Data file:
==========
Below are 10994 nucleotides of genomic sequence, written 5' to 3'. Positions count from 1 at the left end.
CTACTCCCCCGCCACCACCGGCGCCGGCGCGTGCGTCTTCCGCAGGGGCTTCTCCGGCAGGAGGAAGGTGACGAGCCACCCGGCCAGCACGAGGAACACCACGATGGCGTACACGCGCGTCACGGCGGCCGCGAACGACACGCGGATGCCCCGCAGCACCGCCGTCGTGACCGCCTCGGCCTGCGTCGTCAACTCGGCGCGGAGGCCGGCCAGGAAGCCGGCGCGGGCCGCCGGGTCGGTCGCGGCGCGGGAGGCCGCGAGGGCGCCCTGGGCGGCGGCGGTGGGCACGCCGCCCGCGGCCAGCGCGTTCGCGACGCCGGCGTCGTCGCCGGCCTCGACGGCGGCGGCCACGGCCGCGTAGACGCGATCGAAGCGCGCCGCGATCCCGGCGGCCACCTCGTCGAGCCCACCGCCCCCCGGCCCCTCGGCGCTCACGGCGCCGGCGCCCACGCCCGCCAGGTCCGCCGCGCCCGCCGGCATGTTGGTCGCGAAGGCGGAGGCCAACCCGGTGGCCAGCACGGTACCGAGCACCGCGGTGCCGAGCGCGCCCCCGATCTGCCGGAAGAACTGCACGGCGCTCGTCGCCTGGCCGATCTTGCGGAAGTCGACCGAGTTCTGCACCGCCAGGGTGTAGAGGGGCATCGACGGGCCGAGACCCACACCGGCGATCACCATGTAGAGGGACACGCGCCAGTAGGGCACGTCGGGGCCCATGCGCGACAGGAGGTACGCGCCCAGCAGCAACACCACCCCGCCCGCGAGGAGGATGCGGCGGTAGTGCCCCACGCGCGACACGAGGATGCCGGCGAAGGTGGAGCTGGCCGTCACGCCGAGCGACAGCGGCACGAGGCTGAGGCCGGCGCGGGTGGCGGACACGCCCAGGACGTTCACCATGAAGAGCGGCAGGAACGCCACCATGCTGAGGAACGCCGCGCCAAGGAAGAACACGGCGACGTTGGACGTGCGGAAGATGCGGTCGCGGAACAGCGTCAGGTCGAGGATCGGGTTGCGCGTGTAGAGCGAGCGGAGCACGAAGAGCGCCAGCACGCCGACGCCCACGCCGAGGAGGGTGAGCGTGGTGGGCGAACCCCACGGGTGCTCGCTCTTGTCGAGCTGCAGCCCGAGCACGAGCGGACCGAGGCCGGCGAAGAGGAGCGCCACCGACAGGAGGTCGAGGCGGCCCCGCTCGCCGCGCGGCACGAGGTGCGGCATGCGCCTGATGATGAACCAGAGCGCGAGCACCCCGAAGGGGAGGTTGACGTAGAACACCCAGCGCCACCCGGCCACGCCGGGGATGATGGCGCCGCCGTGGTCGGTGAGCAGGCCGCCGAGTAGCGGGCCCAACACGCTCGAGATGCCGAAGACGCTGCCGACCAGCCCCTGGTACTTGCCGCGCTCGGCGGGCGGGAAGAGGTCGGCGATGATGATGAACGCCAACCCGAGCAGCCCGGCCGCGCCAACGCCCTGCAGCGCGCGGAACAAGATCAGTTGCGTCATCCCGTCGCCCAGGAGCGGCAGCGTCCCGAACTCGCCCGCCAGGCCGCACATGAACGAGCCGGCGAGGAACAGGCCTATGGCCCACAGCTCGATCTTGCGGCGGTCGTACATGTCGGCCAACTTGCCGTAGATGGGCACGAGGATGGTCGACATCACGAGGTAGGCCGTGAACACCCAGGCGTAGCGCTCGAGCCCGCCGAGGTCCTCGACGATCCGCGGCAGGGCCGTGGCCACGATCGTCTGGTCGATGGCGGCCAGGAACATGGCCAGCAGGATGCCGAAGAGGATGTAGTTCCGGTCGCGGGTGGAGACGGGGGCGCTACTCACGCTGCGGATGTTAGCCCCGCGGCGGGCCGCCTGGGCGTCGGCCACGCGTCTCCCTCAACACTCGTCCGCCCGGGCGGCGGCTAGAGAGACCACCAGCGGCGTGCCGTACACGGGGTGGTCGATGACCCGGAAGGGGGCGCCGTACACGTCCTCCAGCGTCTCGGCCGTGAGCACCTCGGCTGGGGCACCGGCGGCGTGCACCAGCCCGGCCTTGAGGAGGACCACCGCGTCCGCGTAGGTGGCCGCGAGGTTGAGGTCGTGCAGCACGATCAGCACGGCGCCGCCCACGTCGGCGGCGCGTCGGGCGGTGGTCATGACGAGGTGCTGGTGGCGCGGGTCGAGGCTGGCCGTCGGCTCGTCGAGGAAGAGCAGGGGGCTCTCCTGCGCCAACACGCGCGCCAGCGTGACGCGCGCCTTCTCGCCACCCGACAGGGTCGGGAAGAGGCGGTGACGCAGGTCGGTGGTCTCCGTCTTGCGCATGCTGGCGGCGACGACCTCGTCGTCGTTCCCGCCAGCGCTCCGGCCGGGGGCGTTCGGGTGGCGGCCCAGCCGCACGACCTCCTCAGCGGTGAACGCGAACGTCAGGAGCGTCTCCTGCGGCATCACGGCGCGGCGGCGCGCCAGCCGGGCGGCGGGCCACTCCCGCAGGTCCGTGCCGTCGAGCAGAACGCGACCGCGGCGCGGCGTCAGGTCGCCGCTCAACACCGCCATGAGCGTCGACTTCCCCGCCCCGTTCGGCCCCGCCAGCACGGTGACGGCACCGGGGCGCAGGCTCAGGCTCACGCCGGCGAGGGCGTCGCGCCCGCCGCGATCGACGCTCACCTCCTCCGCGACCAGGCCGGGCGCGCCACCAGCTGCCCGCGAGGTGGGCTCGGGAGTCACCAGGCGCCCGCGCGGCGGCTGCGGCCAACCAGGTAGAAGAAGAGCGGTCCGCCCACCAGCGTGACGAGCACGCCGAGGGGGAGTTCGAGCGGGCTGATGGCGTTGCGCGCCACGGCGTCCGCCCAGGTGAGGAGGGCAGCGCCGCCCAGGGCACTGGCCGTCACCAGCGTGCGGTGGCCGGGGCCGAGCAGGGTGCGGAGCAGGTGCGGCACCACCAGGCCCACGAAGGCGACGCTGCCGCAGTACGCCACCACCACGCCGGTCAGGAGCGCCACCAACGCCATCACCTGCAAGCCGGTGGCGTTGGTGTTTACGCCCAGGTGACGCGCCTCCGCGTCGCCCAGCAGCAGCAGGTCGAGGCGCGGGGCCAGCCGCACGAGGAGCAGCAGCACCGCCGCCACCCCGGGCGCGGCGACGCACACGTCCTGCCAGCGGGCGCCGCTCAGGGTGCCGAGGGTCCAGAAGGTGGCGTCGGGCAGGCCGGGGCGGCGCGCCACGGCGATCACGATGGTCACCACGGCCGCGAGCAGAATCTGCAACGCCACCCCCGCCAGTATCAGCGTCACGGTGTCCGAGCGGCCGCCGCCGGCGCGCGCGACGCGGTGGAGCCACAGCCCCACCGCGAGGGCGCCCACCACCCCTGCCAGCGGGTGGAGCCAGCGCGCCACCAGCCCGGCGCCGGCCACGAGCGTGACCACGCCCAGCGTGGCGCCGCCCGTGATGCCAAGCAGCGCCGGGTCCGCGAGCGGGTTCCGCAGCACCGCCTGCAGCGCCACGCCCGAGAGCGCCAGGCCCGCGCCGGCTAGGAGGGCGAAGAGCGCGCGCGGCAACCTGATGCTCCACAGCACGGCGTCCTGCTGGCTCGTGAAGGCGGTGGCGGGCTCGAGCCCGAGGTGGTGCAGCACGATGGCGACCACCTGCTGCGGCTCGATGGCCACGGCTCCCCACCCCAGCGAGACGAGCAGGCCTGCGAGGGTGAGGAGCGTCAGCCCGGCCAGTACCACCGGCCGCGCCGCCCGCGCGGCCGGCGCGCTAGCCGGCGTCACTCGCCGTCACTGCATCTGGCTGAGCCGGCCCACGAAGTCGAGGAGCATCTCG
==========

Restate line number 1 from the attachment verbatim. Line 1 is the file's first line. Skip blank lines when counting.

Below are 10994 nucleotides of genomic sequence, written 5' to 3'. Positions count from 1 at the left end.